(LEAD) Yoon says doctors should not hold people’s lives, health hostage

SEOUL, President Yoon Suk Yeol urged young doctors Tuesday to call off their collective action against the government’s medical reform policy, saying their protest is taking the people’s lives and health hostage.

Yoon issued the call during a Cabinet meeting after more than 6,400 trainee doctors submitted their resignations and about 1,600 of them walked off the job to protest the government’s plan to increase admissions to medical schools.

“Trainee doctors who are key players in the medical field and medical school students who are key players in future medicine should not take collective action by taking the people’s lives and health hostage,” he said during the meeting at the presidential office, noting some surgeries for cancer patients have already been postponed.

“Along with national security and public safety, protecting the people’s lives and safety is the reason for the state’s existence and the most basic constitutional responsibility given to the government,” he said. “From that perspective, th
e state must manage medical resources effectively and protect the people’s lives and health. Doctors may not be public servants like soldiers or the police, but they must never collectively refuse to give medical treatment.”

Yoon said the government’s plan to increase the annual enrollment quota by 2,000 starting next year from the current 3,058 meets only the minimum and still falls “far short” of the required number.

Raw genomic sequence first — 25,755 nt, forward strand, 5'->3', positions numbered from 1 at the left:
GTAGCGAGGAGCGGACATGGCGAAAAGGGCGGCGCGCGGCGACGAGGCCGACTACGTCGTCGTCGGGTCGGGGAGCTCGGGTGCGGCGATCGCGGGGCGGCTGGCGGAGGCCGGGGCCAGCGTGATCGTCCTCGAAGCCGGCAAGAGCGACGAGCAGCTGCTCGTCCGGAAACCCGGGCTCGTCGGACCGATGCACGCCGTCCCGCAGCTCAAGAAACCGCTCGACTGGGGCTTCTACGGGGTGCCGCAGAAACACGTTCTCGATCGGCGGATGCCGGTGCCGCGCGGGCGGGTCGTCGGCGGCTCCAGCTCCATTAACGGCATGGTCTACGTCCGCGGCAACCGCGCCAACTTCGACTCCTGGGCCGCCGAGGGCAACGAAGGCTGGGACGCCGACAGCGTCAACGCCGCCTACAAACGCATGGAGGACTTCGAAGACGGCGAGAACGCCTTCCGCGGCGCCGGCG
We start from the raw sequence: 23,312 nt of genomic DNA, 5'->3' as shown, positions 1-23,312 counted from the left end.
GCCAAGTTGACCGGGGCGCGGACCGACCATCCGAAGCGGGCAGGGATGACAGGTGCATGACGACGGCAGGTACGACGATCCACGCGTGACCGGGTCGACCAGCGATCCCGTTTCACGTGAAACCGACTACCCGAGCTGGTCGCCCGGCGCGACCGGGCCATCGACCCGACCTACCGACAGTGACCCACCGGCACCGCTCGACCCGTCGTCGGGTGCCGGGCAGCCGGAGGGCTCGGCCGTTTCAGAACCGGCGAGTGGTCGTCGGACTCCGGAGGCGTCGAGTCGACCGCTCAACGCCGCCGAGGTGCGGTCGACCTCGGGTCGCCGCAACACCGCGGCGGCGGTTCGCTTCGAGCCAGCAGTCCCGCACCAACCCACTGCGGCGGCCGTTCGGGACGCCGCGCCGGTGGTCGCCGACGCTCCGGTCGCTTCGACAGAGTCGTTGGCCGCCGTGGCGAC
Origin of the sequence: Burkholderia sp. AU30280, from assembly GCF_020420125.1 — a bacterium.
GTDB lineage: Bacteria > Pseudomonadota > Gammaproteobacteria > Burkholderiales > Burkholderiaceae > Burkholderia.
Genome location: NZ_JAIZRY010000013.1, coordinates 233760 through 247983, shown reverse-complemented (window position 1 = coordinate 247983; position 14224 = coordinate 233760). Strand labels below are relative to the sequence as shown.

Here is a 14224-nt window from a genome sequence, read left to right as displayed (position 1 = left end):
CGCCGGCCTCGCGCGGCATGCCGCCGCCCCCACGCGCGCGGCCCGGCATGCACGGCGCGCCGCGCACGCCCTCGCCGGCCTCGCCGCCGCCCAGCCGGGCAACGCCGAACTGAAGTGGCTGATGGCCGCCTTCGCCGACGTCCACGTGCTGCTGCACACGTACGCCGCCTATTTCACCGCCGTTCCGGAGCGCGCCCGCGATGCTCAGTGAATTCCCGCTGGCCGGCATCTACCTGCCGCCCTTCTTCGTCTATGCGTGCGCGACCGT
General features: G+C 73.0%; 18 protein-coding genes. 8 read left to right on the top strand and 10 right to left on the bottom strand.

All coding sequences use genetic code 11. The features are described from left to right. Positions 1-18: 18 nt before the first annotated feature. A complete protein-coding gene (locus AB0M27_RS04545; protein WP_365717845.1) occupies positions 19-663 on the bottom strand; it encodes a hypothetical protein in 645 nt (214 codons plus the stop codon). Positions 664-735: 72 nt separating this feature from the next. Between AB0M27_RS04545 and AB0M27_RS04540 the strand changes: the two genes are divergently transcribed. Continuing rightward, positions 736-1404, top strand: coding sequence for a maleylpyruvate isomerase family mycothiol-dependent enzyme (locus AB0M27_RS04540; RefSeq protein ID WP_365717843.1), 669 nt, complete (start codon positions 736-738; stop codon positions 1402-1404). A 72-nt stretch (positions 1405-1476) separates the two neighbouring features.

He said demand for medical services is growing rapidly but supply is unable to catch up, while essential medical fields have seen a particularly sharp decline in the number of medical personnel, leading to a “collapse” of such services in rural areas. Essential medical fields typically refer to high-risk surgeries, pediatrics, obstetrics and emergency medicine, among other disciplines.

Yoon also sought to justify the reform by explaining the government met 28 times with doctors’ groups and explained its inevitability while offering to reduce legal risks from complaints of medical malpractice
and raise fees for essential medical services in rural areas.

He further built his case by citing the 2022 death of a nurse who collapsed at work and was unable to receive surgery due to a shortage of doctors.

“Despite such urgency of medical reform, no past government was able to offer a solution and nearly 30 years have passed,” he said.

Doctors’ groups have argued an increase in admissions will only lower the quality of medical education, but Yoon refuted the claim, saying the quota at Seoul National University’s College of Medicine and other key medical schools across the nation has halved from 40 years ago.

Doctors trained then are no less skilled than those educated now and also helped elevate the nation’s medicine to a world-class level, he said.

Meanwhile, Yoon again stressed his commitment to addressing the county’s low birth rate, noting the 2023 total fertility rate — the number of children expected to be born to a woman over her lifetime — will be announced in the coming days.

Last year, t
he rate fell to an all-time low of 0.78, well below the replacement level of 2.1 needed to keep the country’s population stable.

Yoon said the government should restructure existing policies on fighting the low birth rate and devise fundamental measures to encourage young people to have children, citing anxieties about child-rearing, jobs and housing.

Source: Yonhap News Agency